Boston Red Sox

Sox go lefty, righty with next two picks


Sox go lefty, righty with next two picks

The Red Sox went for college pitching with their second and third picks -- one lefthanded, the other righthanded.

With the 31st pick, the Sox chose lefty Brian Johnson from the University of Florida. Johnson isn't overpowering, but has good command and projects as a No. 3 or 4 starter down the road. The feeling among scouts is that, thanks to his command and secondary pitches, he could move up the minor leagues very quickly.

Johnson is also a power-hitting first baseman, but the expectation is that the Red Sox view him as a pitcher.

Six picks later, the Sox went with righthander Pat Light from Monmouth University. Light has a big frame (6-foot-6, 210 pounds) and can throw in the mid-90s. He's been compared to Tampa Bay's Jeff Niemann.

Light was undefeated in high school (20-0). This past year, he was 7-3 with a 2.81 ERA. He struck out 87 and walked just 12 in 86 innings.

Both picks were compensation for the Sox losing free agent closer Jonathan Papelbon to the Philadelphia Phillies last off-season.

MLB umpires end protest, will meet with Manfred


MLB umpires end protest, will meet with Manfred

NEW YORK -- Major League Baseball umpires have ended their protest of what they called "abusive player behavior" after Commissioner Rob Manfred offered to meet with their union's governing board.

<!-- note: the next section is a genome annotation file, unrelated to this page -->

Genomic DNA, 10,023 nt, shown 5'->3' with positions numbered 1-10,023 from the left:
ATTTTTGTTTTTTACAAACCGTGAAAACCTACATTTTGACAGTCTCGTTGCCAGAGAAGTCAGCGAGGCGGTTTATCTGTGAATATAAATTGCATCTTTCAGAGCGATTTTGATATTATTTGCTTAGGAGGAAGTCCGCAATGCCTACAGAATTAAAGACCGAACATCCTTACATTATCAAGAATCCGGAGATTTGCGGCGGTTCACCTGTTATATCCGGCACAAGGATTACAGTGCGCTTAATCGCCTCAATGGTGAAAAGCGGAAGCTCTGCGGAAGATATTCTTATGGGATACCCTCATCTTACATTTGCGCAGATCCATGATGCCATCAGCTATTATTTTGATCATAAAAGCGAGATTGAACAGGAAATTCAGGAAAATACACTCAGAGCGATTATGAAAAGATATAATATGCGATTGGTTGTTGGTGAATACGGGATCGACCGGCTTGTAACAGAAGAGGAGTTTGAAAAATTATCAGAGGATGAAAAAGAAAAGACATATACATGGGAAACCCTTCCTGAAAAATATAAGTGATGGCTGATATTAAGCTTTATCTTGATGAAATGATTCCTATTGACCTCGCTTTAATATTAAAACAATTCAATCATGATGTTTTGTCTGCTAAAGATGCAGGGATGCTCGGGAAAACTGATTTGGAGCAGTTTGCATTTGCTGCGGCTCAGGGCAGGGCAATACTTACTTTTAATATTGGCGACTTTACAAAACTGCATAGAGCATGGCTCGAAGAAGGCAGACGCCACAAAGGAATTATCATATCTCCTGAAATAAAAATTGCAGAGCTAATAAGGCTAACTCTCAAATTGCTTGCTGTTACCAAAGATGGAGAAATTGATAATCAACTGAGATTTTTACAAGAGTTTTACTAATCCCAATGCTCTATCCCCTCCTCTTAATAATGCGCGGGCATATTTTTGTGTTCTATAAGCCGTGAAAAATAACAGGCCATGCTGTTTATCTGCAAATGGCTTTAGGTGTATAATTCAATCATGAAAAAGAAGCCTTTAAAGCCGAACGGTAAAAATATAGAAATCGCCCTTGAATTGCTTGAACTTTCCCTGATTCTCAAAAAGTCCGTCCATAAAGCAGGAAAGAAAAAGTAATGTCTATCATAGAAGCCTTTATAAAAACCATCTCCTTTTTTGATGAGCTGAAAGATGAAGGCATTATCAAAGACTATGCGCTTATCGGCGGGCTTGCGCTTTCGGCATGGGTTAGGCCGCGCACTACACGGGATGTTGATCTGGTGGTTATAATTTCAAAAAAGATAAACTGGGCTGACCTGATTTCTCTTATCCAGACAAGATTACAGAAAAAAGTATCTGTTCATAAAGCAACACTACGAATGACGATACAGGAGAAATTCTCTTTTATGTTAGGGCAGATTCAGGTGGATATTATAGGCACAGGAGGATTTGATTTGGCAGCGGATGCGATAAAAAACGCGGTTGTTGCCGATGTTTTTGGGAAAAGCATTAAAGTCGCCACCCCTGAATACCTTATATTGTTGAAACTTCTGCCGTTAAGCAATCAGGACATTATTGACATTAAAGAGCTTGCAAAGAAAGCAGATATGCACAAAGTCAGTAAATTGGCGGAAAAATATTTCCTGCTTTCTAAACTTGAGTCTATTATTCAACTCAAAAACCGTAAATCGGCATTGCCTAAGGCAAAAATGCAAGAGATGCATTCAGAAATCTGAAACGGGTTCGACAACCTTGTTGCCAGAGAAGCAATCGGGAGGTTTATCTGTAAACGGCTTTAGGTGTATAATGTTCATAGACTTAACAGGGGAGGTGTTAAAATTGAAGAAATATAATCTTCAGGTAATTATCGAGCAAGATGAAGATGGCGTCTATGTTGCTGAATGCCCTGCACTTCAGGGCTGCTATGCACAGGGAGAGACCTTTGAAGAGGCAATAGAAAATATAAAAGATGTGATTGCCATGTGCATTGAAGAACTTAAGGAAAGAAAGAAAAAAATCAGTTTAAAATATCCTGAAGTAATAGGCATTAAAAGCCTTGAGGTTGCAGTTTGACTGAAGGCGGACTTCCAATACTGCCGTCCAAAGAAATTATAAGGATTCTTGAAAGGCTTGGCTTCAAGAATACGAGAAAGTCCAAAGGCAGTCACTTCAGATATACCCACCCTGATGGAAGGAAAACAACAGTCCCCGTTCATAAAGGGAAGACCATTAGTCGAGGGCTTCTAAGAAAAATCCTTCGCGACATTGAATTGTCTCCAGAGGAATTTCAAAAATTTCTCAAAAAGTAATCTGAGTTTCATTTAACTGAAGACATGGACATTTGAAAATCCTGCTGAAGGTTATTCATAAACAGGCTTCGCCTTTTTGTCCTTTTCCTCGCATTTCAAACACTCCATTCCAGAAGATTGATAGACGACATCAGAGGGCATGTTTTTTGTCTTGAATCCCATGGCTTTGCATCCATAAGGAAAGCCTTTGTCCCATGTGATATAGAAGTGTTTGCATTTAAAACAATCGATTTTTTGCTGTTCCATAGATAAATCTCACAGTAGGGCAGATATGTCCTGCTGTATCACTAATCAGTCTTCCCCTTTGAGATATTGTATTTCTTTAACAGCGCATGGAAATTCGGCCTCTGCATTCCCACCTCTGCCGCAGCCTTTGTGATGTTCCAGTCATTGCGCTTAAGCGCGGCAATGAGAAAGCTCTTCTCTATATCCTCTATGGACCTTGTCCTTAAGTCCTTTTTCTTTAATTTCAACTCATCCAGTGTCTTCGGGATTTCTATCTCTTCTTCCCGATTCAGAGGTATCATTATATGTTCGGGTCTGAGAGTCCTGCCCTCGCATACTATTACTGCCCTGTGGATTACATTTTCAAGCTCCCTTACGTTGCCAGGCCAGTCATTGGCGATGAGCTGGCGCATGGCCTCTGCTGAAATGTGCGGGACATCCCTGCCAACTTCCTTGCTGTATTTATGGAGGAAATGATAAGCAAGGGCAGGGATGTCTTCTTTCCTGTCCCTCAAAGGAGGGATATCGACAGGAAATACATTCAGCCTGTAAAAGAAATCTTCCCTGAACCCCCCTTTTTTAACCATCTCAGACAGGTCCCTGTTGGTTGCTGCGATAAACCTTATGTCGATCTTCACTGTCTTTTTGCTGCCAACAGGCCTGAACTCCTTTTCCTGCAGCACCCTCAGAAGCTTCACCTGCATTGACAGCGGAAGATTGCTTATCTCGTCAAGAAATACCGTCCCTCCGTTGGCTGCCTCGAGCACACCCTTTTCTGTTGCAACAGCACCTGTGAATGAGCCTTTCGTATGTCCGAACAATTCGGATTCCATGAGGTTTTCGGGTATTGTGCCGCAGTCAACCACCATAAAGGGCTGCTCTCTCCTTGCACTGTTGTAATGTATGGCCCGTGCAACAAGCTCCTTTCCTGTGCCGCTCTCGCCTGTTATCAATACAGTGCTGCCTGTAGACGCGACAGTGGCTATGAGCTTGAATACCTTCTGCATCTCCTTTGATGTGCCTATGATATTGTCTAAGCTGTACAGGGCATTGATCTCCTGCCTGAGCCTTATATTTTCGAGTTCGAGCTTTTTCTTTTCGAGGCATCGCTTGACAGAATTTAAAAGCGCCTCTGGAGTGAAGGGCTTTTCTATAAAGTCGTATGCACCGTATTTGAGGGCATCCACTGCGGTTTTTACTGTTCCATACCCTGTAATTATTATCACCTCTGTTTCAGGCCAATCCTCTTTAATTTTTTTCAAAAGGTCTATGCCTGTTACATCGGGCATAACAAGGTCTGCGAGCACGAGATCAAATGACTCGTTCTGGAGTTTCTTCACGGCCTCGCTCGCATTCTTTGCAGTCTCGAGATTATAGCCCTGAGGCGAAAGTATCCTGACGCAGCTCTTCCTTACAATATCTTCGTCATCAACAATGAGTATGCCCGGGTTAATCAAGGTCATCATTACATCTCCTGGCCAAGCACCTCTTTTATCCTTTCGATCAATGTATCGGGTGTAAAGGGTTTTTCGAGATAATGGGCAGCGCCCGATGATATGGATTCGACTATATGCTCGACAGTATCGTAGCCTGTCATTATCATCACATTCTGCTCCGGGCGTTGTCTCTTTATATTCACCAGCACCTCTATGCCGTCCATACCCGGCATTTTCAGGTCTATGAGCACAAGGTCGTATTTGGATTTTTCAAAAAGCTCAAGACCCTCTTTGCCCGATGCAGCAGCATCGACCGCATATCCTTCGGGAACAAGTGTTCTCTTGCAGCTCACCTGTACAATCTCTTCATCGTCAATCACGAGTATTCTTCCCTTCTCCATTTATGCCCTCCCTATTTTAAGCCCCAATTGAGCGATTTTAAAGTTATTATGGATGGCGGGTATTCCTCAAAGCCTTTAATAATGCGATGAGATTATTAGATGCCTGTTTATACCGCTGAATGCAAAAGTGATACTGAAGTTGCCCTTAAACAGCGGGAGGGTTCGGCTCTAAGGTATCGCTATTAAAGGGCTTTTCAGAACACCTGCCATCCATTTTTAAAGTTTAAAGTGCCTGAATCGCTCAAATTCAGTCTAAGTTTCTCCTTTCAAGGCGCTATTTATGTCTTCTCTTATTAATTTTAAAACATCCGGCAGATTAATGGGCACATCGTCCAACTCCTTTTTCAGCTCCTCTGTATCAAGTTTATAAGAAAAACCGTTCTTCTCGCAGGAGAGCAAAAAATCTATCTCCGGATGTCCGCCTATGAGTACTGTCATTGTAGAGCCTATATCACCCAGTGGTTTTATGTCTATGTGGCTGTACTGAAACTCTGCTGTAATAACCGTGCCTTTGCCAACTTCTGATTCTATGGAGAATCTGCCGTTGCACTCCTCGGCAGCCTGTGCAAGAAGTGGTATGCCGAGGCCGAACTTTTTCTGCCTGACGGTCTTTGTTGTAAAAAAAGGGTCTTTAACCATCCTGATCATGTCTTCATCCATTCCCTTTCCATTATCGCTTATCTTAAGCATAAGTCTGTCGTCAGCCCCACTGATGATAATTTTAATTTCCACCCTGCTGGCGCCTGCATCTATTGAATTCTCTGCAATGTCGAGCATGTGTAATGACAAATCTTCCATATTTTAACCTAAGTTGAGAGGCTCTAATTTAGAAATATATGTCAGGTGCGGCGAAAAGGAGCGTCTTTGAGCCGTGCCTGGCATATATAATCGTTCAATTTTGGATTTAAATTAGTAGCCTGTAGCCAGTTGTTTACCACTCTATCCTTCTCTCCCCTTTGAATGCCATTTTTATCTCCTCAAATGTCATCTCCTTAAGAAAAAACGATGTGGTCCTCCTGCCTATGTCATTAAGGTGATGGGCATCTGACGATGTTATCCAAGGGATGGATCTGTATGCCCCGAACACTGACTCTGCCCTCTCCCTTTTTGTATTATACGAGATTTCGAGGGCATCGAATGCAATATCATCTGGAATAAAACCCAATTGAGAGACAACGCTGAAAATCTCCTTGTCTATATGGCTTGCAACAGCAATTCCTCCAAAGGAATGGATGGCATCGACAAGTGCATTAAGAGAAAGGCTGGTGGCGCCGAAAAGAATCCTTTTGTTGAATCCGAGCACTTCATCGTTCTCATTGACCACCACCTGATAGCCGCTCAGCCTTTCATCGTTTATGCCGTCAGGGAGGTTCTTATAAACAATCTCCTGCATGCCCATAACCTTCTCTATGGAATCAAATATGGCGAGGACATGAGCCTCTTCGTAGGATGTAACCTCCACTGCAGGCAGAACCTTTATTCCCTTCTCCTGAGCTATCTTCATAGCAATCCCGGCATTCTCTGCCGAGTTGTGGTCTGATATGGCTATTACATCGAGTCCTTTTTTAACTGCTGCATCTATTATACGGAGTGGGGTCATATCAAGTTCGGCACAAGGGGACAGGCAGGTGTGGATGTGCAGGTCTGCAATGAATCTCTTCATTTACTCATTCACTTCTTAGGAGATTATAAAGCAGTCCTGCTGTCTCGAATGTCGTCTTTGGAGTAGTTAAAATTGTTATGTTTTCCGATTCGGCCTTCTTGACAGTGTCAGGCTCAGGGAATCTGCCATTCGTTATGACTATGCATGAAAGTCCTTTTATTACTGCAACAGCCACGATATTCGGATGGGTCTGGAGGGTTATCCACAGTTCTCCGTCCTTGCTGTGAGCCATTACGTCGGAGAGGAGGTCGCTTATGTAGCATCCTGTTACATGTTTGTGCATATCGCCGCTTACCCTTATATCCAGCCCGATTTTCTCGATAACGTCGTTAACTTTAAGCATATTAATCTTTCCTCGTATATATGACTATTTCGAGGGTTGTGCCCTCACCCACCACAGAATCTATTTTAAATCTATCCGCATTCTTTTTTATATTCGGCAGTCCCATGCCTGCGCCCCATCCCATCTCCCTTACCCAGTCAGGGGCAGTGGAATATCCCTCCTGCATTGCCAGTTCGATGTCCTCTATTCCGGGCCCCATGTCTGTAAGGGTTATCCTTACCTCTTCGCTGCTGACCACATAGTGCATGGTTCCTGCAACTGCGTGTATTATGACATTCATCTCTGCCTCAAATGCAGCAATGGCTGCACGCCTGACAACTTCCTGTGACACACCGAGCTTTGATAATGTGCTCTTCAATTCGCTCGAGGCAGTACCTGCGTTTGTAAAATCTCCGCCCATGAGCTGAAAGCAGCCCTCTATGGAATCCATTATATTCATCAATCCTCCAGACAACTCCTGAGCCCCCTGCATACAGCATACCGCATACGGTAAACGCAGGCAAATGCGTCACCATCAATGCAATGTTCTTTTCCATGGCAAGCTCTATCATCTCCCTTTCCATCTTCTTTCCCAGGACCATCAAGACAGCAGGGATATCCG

Most umpires wore white wristbands during Saturday's games after Detroit second baseman Ian Kinsler was fined but not suspended for his recent verbal tirade against ump Angel Hernandez. Kinsler said Tuesday that Hernandez was a bad umpire and "just needs to go away."

The World Umpires Association announced Sunday in a series of tweets that Manfred had proposed a meeting to discuss its concerns.

"To demonstrate our good faith, MLB Umpires will remove the protest white wrist bands pending the requested meeting," the organization posted on Twitter.

Kinsler was ejected by Hernandez last Monday in Texas after being called out on strikes. The next day, Kinsler sharply criticized Hernandez, saying the umpire was "messing" with games "blatantly."

"No, I'm surprised at how bad an umpire he is. ... I don't know how, for as many years he's been in the league, that he can be that bad. He needs to re-evaluate his career choice, he really does. Bottom line," Kinsler said.

Kinsler was fined, but the umpires' union felt he should have been suspended.

"The Office of the Commissioner's lenient treatment to abusive player behavior sends the wrong message to players and managers. It's `open season' on umpires, and that's bad for the game," the WUA said in a release on Saturday.